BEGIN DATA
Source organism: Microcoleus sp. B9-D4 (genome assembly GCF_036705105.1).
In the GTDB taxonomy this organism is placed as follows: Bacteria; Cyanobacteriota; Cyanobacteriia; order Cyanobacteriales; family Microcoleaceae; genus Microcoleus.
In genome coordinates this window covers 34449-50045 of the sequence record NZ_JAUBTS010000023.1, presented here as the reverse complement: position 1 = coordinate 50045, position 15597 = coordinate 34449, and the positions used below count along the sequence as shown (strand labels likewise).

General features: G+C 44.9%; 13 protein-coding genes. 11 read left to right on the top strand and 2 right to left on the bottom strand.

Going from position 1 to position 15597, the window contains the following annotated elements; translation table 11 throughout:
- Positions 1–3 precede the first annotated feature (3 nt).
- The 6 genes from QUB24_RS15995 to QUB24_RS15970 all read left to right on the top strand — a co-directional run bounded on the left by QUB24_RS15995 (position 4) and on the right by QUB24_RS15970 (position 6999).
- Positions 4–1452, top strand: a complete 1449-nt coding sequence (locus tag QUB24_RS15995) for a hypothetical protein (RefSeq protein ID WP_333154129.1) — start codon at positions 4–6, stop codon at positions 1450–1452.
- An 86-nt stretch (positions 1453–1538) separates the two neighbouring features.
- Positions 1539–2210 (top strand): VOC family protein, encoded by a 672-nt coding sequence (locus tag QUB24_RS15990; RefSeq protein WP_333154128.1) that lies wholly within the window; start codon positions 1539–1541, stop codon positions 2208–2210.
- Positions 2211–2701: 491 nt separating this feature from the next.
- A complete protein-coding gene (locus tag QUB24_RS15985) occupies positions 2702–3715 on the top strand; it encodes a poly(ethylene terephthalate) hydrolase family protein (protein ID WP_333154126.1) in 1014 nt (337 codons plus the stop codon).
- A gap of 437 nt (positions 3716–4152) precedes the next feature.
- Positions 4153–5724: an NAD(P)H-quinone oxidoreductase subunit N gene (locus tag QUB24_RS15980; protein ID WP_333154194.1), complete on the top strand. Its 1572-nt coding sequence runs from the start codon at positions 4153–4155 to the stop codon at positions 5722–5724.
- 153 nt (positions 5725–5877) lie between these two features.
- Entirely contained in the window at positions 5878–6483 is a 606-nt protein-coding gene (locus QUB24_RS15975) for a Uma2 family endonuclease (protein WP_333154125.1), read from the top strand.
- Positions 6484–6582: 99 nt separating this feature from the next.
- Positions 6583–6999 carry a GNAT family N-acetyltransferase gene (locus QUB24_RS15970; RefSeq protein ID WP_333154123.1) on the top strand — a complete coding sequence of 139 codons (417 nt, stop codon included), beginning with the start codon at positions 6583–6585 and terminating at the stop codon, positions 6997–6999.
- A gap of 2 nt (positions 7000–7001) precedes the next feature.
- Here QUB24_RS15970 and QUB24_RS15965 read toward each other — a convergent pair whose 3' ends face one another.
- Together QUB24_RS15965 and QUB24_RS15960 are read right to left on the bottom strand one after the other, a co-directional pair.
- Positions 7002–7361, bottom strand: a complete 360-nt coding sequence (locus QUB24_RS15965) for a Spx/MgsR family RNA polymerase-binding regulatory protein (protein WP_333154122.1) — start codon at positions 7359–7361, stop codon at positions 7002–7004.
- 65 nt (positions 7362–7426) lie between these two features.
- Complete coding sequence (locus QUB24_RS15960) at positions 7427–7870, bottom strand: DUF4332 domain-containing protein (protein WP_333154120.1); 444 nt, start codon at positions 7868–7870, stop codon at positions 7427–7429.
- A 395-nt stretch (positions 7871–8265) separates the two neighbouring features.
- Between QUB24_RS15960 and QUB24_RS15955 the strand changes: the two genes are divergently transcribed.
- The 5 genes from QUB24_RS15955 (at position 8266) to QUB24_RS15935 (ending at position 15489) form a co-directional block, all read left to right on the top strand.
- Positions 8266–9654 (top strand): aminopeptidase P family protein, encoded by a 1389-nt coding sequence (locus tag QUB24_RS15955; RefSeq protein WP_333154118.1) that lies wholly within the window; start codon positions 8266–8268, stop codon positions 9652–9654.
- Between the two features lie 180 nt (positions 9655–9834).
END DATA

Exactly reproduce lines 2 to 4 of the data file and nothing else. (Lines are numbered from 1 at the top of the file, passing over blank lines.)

In the GTDB taxonomy this organism is placed as follows: Bacteria; Cyanobacteriota; Cyanobacteriia; order Cyanobacteriales; family Microcoleaceae; genus Microcoleus.
In genome coordinates this window covers 34449-50045 of the sequence record NZ_JAUBTS010000023.1, presented here as the reverse complement: position 1 = coordinate 50045, position 15597 = coordinate 34449, and the positions used below count along the sequence as shown (strand labels likewise).

General features: G+C 44.9%; 13 protein-coding genes. 11 read left to right on the top strand and 2 right to left on the bottom strand.